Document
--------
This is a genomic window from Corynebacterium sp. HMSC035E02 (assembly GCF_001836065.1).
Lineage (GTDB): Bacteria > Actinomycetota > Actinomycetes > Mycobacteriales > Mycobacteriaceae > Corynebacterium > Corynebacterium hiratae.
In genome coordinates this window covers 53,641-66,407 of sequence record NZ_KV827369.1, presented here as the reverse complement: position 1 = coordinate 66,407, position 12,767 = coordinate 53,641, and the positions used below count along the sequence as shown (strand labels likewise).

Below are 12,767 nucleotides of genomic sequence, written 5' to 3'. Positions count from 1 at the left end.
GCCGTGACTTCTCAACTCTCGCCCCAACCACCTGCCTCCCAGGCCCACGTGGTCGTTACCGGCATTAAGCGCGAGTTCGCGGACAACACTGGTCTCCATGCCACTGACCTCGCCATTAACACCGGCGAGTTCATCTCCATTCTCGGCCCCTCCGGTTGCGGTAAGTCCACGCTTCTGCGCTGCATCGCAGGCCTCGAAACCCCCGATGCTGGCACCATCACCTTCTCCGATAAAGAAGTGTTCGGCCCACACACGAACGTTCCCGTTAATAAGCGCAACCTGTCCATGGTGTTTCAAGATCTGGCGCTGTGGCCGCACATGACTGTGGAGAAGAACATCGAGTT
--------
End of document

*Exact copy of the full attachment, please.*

This is a genomic window from Corynebacterium sp. HMSC035E02 (assembly GCF_001836065.1).
Lineage (GTDB): Bacteria > Actinomycetota > Actinomycetes > Mycobacteriales > Mycobacteriaceae > Corynebacterium > Corynebacterium hiratae.
In genome coordinates this window covers 53,641-66,407 of sequence record NZ_KV827369.1, presented here as the reverse complement: position 1 = coordinate 66,407, position 12,767 = coordinate 53,641, and the positions used below count along the sequence as shown (strand labels likewise).

Below are 12,767 nucleotides of genomic sequence, written 5' to 3'. Positions count from 1 at the left end.
GCCGTGACTTCTCAACTCTCGCCCCAACCACCTGCCTCCCAGGCCCACGTGGTCGTTACCGGCATTAAGCGCGAGTTCGCGGACAACACTGGTCTCCATGCCACTGACCTCGCCATTAACACCGGCGAGTTCATCTCCATTCTCGGCCCCTCCGGTTGCGGTAAGTCCACGCTTCTGCGCTGCATCGCAGGCCTCGAAACCCCCGATGCTGGCACCATCACCTTCTCCGATAAAGAAGTGTTCGGCCCACACACGAACGTTCCCGTTAATAAGCGCAACCTGTCCATGGTGTTTCAAGATCTGGCGCTGTGGCCGCACATGACTGTGGAGAAGAACATCGAGTT